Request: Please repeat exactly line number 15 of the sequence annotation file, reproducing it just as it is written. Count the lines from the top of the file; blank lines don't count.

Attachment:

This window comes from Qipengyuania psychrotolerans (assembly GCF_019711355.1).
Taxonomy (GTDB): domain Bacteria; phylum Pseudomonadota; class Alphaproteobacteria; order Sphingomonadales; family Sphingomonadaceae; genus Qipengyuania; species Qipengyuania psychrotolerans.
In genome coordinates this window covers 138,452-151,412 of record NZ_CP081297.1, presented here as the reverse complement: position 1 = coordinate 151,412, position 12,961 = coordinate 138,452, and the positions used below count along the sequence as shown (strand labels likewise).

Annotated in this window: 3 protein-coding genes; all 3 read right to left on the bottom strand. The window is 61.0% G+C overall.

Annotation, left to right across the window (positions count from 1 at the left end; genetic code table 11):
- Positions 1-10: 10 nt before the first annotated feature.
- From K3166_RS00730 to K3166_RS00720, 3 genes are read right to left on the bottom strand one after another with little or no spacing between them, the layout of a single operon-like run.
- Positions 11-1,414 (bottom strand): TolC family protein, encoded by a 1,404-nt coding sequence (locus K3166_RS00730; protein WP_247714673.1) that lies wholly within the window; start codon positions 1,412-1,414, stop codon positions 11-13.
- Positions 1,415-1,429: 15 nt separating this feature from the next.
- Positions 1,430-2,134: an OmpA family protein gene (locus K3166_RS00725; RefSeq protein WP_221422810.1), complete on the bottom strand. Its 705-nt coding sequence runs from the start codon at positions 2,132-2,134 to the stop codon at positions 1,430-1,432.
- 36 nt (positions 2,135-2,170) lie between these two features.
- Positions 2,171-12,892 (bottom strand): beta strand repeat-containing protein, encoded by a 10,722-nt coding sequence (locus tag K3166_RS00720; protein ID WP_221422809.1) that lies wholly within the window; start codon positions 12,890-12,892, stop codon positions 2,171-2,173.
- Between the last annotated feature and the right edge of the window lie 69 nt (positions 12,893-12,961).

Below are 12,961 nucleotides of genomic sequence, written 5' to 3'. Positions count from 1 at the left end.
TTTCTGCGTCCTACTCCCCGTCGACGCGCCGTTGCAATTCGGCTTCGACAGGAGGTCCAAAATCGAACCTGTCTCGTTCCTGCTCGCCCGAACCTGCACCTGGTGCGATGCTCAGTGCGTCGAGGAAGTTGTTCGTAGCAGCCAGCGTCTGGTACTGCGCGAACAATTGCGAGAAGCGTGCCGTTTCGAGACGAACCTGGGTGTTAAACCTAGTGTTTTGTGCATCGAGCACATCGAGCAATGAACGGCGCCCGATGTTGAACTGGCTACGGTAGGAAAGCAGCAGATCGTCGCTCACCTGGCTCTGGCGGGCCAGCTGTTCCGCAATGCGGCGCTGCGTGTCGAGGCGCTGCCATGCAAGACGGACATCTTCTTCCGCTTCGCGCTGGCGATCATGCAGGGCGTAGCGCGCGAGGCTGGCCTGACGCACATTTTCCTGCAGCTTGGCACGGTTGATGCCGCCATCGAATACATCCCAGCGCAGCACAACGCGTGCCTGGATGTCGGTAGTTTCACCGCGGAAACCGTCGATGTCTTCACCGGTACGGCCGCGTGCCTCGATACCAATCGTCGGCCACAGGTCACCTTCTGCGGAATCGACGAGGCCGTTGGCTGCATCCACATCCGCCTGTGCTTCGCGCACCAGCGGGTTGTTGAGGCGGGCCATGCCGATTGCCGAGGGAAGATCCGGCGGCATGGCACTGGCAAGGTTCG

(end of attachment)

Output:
TTTCTGCGTCCTACTCCCCGTCGACGCGCCGTTGCAATTCGGCTTCGACAGGAGGTCCAAAATCGAACCTGTCTCGTTCCTGCTCGCCCGAACCTGCACCTGGTGCGATGCTCAGTGCGTCGAGGAAGTTGTTCGTAGCAGCCAGCGTCTGGTACTGCGCGAACAATTGCGAGAAGCGTGCCGTTTCGAGACGAACCTGGGTGTTAAACCTAGTGTTTTGTGCATCGAGCACATCGAGCAATGAACGGCGCCCGATGTTGAACTGGCTACGGTAGGAAAGCAGCAGATCGTCGCTCACCTGGCTCTGGCGGGCCAGCTGTTCCGCAATGCGGCGCTGCGTGTCGAGGCGCTGCCATGCAAGACGGACATCTTCTTCCGCTTCGCGCTGGCGATCATGCAGGGCGTAGCGCGCGAGGCTGGCCTGACGCACATTTTCCTGCAGCTTGGCACGGTTGATGCCGCCATCGAATACATCCCAGCGCAGCACAACGCGTGCCTGGATGTCGGTAGTTTCACCGCGGAAACCGTCGATGTCTTCACCGGTACGGCCGCGTGCCTCGATACCAATCGTCGGCCACAGGTCACCTTCTGCGGAATCGACGAGGCCGTTGGCTGCATCCACATCCGCCTGTGCTTCGCGCACCAGCGGGTTGTTGAGGCGGGCCATGCCGATTGCCGAGGGAAGATCCGGCGGCATGGCACTGGCAAGGTTCG